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Diabetes policies should reflect GPs’ ‘central role’: RACGP


Jolyon Attwooll


5/10/2023 5:03:38 PM

The college has put forward 17 recommendations which it says ‘would greatly contribute’ to better diabetes care.

GP checking patient's blood sugar
The RACGP has said that there should be investment into digital technologies to show the role they can play in diabetes management.

Embedding social prescribing into general practice care and incentivising point-of-care tests are among a series of recommendations the RACGP has made to the Federal Parliamentary Inquiry into Diabetes.
 
The college document includes 17 recommendations, which according to its submission ‘would greatly contribute to improving the care of people with diabetes’.
 
RACGP President Dr Nicole Higgins said the submission urges policymakers to put strategies in place that reflect GPs’ critical work caring for patients with diabetes.
 
‘GPs play a central role in prevention, as well as diagnosis and management of diabetes,’ she said.
 
‘We know that early detection is key to optimal health outcomes, as is ongoing management by a GP, working with a multidisciplinary team.’
 
Care also needs to be affordable and accessible for everyone, Dr Higgins states.
 
‘The Government should invest in shared care models and enable GPs to work at the top of their scope of practice collaboratively and effectively in multidisciplinary teams,’ she said.
 
‘For example, GPs should be able to certify glucose monitoring forms, and it would make life a lot easier for patients if they could. But we are held back by regulatory red tape.
 
‘People would also benefit significantly if there was support for lifestyle interventions including social prescribing.’
 
The recommendations in the RACGP submission include:

  • investment in shared care models to help the management of comorbidities along with diabetes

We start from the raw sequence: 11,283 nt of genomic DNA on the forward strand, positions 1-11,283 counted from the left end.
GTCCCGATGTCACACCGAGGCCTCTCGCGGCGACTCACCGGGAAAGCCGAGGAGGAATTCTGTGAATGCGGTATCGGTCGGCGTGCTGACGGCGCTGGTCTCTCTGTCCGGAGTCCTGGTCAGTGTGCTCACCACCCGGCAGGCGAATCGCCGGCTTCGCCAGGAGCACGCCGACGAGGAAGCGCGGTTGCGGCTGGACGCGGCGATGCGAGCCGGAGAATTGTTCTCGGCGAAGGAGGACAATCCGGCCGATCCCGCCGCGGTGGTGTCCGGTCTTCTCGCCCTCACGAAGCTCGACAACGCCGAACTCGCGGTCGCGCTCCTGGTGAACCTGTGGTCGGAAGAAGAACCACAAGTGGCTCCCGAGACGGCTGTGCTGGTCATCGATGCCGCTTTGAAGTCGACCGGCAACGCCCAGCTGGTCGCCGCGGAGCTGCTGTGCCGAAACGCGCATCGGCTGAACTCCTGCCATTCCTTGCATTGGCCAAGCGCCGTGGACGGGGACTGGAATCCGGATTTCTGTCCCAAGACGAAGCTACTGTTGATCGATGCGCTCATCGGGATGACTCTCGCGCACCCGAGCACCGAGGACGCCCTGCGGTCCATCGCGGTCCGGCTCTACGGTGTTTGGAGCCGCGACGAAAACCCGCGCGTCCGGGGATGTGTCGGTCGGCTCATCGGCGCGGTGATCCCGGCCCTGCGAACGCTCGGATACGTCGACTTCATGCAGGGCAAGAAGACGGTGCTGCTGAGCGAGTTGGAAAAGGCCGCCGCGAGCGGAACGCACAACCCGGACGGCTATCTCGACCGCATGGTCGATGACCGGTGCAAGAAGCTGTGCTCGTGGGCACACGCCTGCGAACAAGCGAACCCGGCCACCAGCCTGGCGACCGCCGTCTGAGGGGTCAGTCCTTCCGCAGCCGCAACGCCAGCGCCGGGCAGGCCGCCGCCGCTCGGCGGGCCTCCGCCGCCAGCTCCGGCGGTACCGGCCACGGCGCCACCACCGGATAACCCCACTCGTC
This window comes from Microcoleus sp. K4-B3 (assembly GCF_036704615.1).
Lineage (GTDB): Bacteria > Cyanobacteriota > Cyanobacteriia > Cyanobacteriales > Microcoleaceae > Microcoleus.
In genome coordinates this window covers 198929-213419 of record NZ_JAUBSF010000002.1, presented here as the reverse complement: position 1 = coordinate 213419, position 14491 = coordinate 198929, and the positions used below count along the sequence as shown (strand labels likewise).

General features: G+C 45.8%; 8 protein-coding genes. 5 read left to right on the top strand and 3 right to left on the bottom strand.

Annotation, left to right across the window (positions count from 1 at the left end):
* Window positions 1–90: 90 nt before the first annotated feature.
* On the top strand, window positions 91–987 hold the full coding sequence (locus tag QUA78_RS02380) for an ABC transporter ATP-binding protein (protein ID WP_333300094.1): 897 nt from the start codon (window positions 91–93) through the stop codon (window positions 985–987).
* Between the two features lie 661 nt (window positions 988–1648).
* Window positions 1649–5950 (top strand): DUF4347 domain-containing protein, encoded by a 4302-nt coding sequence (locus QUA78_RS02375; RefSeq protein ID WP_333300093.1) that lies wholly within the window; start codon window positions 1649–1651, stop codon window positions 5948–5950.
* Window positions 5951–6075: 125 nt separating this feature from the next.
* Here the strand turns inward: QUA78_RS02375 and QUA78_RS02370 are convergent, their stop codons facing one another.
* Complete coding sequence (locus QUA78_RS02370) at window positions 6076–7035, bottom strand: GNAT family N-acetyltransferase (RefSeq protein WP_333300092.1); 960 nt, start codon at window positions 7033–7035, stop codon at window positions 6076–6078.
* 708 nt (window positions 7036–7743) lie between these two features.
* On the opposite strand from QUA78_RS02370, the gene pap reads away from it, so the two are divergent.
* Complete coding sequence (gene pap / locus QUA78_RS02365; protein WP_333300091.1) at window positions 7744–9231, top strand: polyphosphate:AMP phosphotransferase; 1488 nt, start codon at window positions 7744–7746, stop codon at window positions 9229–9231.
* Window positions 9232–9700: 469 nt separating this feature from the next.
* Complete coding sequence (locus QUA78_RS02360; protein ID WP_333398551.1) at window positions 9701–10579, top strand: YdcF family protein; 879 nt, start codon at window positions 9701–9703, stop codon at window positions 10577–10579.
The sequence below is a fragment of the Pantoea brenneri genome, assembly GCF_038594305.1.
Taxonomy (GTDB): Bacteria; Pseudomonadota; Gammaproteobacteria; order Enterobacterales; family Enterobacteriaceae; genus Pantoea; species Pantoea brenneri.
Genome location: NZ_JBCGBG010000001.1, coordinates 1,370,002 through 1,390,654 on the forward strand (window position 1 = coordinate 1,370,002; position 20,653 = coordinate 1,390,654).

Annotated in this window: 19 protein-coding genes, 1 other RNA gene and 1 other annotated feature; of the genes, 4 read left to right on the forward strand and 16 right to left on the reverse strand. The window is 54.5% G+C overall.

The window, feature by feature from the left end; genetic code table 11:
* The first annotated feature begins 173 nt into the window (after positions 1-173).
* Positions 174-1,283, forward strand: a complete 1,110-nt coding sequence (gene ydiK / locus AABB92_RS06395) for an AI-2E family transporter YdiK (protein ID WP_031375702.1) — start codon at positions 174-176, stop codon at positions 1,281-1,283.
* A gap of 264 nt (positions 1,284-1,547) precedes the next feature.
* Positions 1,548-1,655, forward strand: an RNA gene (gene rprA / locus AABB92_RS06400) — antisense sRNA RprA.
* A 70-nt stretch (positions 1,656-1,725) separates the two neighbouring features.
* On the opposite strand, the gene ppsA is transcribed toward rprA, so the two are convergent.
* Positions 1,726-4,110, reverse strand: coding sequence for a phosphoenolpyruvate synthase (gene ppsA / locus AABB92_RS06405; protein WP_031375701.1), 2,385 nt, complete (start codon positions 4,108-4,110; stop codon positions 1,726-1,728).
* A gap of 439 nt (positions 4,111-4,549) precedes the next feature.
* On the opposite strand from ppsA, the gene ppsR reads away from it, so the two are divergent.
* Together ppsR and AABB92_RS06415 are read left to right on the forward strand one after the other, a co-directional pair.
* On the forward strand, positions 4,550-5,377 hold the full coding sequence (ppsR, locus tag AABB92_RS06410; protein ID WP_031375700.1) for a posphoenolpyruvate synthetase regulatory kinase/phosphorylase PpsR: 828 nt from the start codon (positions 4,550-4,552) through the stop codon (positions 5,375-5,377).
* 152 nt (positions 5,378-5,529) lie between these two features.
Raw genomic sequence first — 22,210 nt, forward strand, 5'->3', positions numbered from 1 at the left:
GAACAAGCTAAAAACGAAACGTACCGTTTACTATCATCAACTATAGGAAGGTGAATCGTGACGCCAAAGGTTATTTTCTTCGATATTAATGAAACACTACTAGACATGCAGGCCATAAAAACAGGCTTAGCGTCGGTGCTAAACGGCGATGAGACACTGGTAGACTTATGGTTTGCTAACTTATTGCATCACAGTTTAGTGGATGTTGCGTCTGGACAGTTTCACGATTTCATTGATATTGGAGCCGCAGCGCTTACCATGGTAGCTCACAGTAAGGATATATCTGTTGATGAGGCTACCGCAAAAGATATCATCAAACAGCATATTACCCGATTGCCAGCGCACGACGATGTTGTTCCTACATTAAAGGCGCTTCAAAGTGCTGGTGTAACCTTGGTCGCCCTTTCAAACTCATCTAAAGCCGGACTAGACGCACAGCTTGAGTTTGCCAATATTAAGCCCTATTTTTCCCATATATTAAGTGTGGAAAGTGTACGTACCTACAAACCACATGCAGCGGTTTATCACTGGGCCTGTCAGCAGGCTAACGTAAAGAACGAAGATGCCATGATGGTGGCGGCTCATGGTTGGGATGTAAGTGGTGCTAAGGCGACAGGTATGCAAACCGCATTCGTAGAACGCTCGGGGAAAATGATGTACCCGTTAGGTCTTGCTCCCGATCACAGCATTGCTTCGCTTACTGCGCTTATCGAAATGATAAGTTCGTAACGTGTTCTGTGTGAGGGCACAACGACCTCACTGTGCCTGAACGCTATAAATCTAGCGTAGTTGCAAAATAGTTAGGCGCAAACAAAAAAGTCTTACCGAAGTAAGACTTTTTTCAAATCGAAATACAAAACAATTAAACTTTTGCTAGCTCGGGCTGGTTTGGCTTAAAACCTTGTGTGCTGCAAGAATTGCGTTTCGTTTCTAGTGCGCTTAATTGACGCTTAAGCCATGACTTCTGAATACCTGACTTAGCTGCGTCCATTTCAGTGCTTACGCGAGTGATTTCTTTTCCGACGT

• allowing GPs to certify continuous and flash glucose monitoring forms
  • incentivising point-of-care testing in general practice
  • increasing MBS patient rebates, including standard ones and longer consultations to facilitate complex care
  • funding for lifestyle interventions such as social prescribing
  • supporting culturally appropriate strategies for diabetes management for Aboriginal and Torres Strait Islander communities
  • developing a national nutrition policy with a focus on Aboriginal and Torres Strait Islander peoples’ needs
  • investing in new approaches to understand the role of digital technologies can play in diabetes management and prevention
  • funding for regular updates or living guidelines to support GPs and other health professionals caring for patients.
In 2021, more than 1.3 million Australians were believed to be living with diabetes, excluding gestational diabetes.
 
That prevalence rises significantly with age, with almost one in five of people from 80–84 thought to be affected, according to the Australian Institute of Health and Welfare (AIHW). The AIHW also suggests that official figures could understate the disease’s true prevalence.
 
Diabetes was the underlying cause in around 5100 deaths in 2020, and contributed to around 17,500 more. Most of those were linked to type 2 diabetes.
 
The inquiry was referred to the House of Representatives committee by Federal Health and Aged Care Minister Mark Butler in May.
 
‘With diabetes being one of the fastest growing chronic diseases in Australia, it’s critical that we get health policy right,’ Dr Higgins said.
 
‘Investing in care in the community, including prevention will not only result in better health outcomes, it will mean fewer people end up in hospital, which will save the health budget in the long run.’
 
For more details of the inquiry, see the Parliament of Australia website.
 
The RACGP’s clinical guidelines for managing type 2 diabetes are available on its website.
 
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diabetes Federal Parliamentary Inquiry into Diabetes RACGP submission


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